Bedbug treatment continues at Chorey Park

Published 10:01 pm Wednesday, October 23, 2019

In addition to bedbug treatment work currently taking place at the Chorey Park Apartments, the Suffolk Redevelopment and Housing Authority has created a bedbug policy up for federal review and board adoption.

Dennis Gray of Accurid Pest Solutions said the company has treated 21 units so far, with eight of those the heavily infested units. He said in follow-up inspections of seven of the eight units, none of them had any living bedbugs in them.

Gray said the units heavily infested were getting two inspections about 10 to 15 days apart from the initial treatment. Accurid has three different types of devices in those units to let it know whether there were still living bedbugs in them. They are installed underneath the legs of the sofas, chairs and the bed frame.

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“This basically tells us a story,” Gray said. “One of the devices has an inner and outer ring. If we come back and check that device (under the bed), and we find that there are bedbugs on the inner ring, that tells us that we’ve got some work to do with the bedbugs. They’re coming from the bed. If we find that they’re trapped on the outer ring, then that tells us that they’re coming from the apartment itself. Same thing on the chair and the sofa.”

He said the treatment of the first-floor units at Chorey Park would be complete Wednesday and then it would start treating second floor apartments Thursday.

Gray said Accurid also has conducted a “Bedbug 101” class for all of the residents, with 100-percent participation from all of the residents on the first two floors.

He said this was to educate them on what bedbugs are, where they come from, how they can better protect themselves inside and outside of their apartment, and why they should report bedbugs as soon as they suspect an issue. Gray is providing residents with literature to reiterate these points, and residents can watch a video if they missed the presentation.

Gray said he expects to have more data to provide the board at its next meeting in November. His office is keeping spreadsheets that will note the date each apartment was inspected, the date it was treated, the date of the follow-up inspection, and all of the findings, including whether dead or live bedbugs were found.

“My passing through the halls, I’ve had a lot of positive feedback from the residents that were on the first floor,” Gray said, “really happy about the treatment that they received.”

David Bryant, who lives on the fourth floor, said at this time last year, he saw numerous bedbugs on the walls at night “full of blood.” Now, he said he doesn’t have bedbugs in his apartment, and “the treatment has made a huge difference.”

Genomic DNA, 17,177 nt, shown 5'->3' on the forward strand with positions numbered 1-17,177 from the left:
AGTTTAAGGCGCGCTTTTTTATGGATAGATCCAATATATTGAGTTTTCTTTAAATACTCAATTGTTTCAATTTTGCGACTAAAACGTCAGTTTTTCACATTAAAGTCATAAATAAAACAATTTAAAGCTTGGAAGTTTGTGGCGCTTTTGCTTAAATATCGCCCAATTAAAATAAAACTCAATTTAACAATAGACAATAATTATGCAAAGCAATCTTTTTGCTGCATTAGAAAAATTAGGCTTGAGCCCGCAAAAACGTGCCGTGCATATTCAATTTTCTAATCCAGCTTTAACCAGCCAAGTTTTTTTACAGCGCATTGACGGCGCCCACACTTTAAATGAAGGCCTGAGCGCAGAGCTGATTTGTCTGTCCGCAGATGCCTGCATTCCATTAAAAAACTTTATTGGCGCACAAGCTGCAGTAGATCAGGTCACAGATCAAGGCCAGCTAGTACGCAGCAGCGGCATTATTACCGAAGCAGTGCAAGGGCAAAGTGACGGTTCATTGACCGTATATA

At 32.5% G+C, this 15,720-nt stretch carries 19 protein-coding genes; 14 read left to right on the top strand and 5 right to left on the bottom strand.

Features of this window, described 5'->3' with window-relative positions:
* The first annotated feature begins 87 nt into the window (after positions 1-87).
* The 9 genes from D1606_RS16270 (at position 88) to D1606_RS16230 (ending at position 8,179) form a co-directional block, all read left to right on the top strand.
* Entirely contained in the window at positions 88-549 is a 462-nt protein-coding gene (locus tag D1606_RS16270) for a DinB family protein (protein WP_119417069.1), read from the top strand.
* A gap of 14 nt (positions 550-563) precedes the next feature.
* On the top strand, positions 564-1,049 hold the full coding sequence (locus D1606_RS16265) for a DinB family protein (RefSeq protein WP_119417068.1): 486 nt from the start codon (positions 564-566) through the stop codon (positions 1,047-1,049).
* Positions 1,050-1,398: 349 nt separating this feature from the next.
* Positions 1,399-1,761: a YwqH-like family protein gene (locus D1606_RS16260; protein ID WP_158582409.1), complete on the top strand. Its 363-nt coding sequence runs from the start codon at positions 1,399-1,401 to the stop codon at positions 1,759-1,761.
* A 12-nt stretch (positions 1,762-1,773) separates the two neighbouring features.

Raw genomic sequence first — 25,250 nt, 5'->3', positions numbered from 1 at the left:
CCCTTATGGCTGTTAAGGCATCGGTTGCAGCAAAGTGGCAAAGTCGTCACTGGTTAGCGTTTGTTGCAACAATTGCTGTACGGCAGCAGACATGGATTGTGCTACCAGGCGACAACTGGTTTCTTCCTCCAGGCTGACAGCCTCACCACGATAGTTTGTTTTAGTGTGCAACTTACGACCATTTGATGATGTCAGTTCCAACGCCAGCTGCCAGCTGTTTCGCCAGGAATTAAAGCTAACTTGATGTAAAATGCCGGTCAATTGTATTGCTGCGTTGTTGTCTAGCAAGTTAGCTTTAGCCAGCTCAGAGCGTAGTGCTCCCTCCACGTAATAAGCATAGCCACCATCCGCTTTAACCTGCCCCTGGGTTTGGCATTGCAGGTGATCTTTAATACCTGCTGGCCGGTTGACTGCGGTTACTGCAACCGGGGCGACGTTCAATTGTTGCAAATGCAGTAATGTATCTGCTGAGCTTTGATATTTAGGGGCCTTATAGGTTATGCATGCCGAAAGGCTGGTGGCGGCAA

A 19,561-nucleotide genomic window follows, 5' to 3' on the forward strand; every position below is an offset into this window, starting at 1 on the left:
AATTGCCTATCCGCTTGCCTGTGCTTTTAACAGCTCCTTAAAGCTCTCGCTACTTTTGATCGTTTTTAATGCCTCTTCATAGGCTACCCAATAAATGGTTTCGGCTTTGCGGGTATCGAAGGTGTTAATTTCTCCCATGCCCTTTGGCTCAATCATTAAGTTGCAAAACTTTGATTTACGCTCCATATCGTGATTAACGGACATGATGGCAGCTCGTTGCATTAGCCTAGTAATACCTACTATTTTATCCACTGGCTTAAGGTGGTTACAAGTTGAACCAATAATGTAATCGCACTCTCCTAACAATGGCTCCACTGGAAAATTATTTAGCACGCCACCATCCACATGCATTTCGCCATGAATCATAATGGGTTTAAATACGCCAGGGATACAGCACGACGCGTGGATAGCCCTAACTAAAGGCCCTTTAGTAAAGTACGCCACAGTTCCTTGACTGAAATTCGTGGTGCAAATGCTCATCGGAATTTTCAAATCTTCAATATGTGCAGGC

In addition, Housing Operations Director Michell Layne presented the board with a proposed bedbug policy that will be brought to the board for a vote next month.

As required by U.S. Department of Housing and Urban Development policy, there has to be a 30-day comment period on the policy, which can be reviewed at SRHA’s office at 530 E. Pinner St., Chorey Park Apartments at 804 W. Constance Road, Cypress Manor/Parker Riddick Apartments at 93 Stacey Drive, Colander Bishop Meadows Apartments at 925 Brook Ave. and Hoffler Apartments at 2210 E. Washington St. The policy can also be viewed on the SRHA website at

Layne said the authority’s responsibility under the proposed policy would be to provide training to staff on “the identification, prevention and eradication of bedbugs,” as well as educate new and existing residents on ways to prevent and detect bedbugs and contract with a qualified pest control company to treat bedbugs on an as-needed basis. The authority will also maintain written records of reports and incidents of bedbugs, with those indicating the times, dates and location of such incidents.

A report of bedbugs would mean the authority would make contact with the resident within 24 hours to give that person information about controlling and preventing bedbugs and provide the resident with measures that person can take before an inspection takes place.

Following the report, the authority or a qualified third party will inspect the apartment. If the inspection confirms the presence of bedbugs in the apartment, authority staff will give it a heat treatment, and, if necessary, have a licensed pest control company treat the infestation.

“The length, method and extent of the treatment will depend on the severity and complexity of the infestation, and the level of cooperation of the residents,” the policy states. “The resident may expect treatment to begin as soon as possible depending on the form of treatment and/or the availability of the staff/contractor.”

Residents will be told that there could be multiple treatments that could take several weeks to complete, according to the proposed policy.

Any apartment suspected of having bedbug infestation that cannot be verified will get re-inspected “over the next several months.”

The policy states the authority will not charge residents to treat a bedbug issue, but they will be charged a fee if their apartment is not ready on the day it is to be treated. It also states that residents are “strongly encouraged” to report bedbug infestations immediately. It states that “any willful failure on the part of a resident to report a bedbug infestation may result in adverse action taken against the resident, up to and including lease termination.”